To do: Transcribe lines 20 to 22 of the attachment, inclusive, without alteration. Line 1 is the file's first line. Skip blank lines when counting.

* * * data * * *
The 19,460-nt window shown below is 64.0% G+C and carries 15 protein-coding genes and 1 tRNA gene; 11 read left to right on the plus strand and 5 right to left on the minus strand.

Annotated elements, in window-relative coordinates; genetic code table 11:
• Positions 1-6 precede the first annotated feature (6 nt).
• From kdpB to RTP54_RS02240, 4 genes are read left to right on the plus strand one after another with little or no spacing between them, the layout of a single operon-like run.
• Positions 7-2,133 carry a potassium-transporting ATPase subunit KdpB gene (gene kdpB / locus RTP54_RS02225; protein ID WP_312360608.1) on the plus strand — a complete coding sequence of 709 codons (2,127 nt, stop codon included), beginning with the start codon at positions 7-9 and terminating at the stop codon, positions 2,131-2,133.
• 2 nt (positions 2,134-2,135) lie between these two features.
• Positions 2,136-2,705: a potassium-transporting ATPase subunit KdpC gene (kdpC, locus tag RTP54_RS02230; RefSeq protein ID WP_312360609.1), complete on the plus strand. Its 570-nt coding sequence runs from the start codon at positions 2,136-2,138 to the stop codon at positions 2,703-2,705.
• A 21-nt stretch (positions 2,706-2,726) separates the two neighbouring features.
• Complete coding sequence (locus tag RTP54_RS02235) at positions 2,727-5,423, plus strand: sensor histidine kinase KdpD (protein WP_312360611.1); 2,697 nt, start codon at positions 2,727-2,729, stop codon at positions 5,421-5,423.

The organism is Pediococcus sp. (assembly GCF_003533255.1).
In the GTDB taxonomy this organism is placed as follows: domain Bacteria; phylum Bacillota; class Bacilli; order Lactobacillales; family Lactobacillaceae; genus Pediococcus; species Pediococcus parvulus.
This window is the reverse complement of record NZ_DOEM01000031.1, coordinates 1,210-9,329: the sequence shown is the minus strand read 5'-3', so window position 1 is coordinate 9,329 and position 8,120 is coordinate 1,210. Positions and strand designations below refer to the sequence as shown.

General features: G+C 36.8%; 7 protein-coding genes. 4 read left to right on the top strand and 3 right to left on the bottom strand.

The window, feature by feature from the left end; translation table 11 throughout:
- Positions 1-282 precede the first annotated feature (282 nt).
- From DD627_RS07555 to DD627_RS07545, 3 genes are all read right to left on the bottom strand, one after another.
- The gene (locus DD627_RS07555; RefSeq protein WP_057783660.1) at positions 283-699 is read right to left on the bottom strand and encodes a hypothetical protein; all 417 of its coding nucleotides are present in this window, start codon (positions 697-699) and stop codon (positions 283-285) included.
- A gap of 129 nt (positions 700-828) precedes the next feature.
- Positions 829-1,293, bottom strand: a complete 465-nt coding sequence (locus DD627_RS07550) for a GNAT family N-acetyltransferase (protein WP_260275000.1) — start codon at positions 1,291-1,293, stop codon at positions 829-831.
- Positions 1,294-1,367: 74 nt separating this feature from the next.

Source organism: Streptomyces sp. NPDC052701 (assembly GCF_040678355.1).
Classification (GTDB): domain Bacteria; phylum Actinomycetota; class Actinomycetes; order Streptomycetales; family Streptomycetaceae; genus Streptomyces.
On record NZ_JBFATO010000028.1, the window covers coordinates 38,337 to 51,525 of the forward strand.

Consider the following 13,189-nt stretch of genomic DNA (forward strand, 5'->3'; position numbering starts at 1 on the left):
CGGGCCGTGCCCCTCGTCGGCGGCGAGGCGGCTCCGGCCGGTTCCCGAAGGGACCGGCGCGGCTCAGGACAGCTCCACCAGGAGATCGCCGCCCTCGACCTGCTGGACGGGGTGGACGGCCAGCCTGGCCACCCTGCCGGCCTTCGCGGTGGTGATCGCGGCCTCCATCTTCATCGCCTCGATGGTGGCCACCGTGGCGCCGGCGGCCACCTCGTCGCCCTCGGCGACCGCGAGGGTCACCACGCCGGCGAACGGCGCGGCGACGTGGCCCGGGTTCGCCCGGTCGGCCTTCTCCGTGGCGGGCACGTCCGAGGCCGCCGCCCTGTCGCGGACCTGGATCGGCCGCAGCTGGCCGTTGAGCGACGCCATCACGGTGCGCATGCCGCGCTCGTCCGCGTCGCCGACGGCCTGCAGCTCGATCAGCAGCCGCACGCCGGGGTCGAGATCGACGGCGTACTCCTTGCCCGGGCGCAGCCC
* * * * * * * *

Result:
- Positions 1,294-1,367: 74 nt separating this feature from the next.

Source organism: Streptomyces sp. NPDC052701 (assembly GCF_040678355.1).
Classification (GTDB): domain Bacteria; phylum Actinomycetota; class Actinomycetes; order Streptomycetales; family Streptomycetaceae; genus Streptomyces.